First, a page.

IBD is unpredictable and characterised by exacerbations and remission. Exacerbations are referred to as a relapse or “flare-up” when the disease is active (IBD Standards Group, 2013). The pattern of relapse and remission can vary from patient to patient, and in severity and duration. The unpredictable nature of the condition can make some aspects of life very difficult, including planning anything from a simple shopping trip to a major holiday. Remission is defined as complete resolution of symptoms plus mucosal healing, identified by endoscopic imaging such as ultrasound or a magnetic resonance imaging (MRI) scan (Hommes et al, 2012).
More than 50% of patients with CD will undergo surgery within 10 years of diagnosis (IBD Standards Group, 2013). The lifetime risk of needing surgery may be as high as 70-80% in CD and 20-30% in UC, depending on the severity of the disease and its location in the gastrointestinal tract (Mowat et al, 2011). Surgery is required to manage complications that are non-responsive to medical therapy or potentially life threatening, such as a complete blockage or perforation of the bowel. In UC there is also an established link between IBD and a greater risk of developing colorectal cancer, which is increased by the extent, duration and severity of the IBD (IBD Standards Group, 2013).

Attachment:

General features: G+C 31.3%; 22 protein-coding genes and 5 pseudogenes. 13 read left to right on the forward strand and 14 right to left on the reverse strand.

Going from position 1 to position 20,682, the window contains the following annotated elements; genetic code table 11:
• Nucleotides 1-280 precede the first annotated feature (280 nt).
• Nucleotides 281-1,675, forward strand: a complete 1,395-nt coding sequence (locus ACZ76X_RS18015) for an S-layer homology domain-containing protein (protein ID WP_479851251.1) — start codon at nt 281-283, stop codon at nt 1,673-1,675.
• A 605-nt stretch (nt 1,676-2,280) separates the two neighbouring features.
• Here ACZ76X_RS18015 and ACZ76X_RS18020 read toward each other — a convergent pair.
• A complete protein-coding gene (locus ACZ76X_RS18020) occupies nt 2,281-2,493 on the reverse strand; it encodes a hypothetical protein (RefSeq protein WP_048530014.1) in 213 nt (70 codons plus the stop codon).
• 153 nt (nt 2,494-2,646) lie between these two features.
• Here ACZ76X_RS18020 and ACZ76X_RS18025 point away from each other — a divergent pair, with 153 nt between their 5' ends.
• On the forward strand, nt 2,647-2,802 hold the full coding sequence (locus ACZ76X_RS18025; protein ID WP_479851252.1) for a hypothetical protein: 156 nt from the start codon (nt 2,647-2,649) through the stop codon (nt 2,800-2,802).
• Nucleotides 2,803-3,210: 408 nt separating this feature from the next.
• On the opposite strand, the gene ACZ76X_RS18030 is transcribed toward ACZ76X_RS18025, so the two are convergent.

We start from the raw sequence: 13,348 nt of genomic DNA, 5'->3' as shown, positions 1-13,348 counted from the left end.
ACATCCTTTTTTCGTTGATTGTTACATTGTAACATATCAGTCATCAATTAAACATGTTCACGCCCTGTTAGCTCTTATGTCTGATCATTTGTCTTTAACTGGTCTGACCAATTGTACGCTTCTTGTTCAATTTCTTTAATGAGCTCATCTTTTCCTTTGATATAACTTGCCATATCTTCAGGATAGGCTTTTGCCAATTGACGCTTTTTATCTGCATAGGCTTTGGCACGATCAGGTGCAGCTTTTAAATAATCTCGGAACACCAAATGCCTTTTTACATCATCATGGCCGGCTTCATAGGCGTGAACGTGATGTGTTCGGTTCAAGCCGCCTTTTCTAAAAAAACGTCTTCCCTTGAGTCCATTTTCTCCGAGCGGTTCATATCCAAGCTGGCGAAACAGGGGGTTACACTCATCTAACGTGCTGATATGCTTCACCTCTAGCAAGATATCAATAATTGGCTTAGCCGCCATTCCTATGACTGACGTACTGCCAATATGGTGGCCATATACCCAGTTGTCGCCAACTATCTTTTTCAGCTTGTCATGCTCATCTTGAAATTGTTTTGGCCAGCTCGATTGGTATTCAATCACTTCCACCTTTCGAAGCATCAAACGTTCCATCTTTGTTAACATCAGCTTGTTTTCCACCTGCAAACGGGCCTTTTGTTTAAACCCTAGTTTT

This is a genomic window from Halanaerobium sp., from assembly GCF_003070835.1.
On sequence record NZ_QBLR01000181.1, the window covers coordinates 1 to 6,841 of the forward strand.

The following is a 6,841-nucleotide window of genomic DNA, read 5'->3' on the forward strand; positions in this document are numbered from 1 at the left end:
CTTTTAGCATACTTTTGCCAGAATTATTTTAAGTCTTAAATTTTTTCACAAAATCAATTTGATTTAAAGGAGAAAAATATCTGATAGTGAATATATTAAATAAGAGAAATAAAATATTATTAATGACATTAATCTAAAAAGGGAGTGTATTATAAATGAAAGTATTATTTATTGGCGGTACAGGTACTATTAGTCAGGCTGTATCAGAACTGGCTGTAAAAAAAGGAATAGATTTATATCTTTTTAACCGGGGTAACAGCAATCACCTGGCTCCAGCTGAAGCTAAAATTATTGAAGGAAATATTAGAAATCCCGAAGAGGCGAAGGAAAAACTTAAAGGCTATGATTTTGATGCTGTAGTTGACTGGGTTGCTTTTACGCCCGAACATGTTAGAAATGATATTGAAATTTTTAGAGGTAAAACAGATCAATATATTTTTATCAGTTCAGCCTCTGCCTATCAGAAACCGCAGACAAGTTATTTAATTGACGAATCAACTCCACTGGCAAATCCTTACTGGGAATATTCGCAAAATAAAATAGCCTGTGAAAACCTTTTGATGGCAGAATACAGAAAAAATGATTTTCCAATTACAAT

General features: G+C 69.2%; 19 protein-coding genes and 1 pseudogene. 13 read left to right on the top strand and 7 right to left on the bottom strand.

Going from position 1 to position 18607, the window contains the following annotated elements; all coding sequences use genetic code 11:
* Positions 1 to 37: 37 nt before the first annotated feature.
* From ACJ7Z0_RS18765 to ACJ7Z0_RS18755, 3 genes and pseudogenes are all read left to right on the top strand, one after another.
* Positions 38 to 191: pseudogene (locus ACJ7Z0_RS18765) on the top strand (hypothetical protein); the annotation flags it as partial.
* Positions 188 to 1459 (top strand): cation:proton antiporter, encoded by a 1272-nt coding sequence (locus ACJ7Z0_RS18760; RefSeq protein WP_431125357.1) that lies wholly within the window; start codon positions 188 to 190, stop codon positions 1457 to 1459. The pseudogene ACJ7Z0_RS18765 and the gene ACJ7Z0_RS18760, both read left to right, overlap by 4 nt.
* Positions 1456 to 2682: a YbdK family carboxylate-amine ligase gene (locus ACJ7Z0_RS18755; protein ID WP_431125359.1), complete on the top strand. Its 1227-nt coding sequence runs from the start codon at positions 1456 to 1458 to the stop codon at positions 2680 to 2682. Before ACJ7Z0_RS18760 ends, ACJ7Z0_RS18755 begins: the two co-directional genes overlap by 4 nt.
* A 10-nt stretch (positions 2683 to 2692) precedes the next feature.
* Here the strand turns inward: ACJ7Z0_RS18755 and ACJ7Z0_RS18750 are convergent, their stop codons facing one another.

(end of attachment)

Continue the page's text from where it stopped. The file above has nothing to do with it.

The prevalence of IBD in the UK is 400 per 100,000 people; it is estimated that there are approximately 240,000 people in the UK who have the condition (Mowat et al , 2011). The incidence of CD in the UK increased markedly between the 1950s and the 1980s and it has continued to do so, albeit at a slower rate (Mowat et al, 2011). This increase is not thought to be due to an increase in incidence reporting.
UC is an inflammatory condition that affects the colon and rectum. It is suggested that it may be an autoimmune condition. The epithelial barrier in the gut plays an important role in the mucosal immune system (MIS); the single layer of epithelial cells maintains the integrity of the intestinal mucosa and provides defence against micro-organisms.
The epithelial cells are constantly exposed to antigens, which are part of the natural flora of the gut, but MIS down regulates its response to these antigens and stops an inflammatory response. With IBD there is a dysfunction in the regulation of this response, exposure to normal flora triggers an immune response resulting in inflammation and tissue damage (Fig 1). Some researchers believe an immune response to a viral or bacterial infection may fail to “turn off” once the infection has resolved and so continues to cause inflammation (Hanauer, 2006).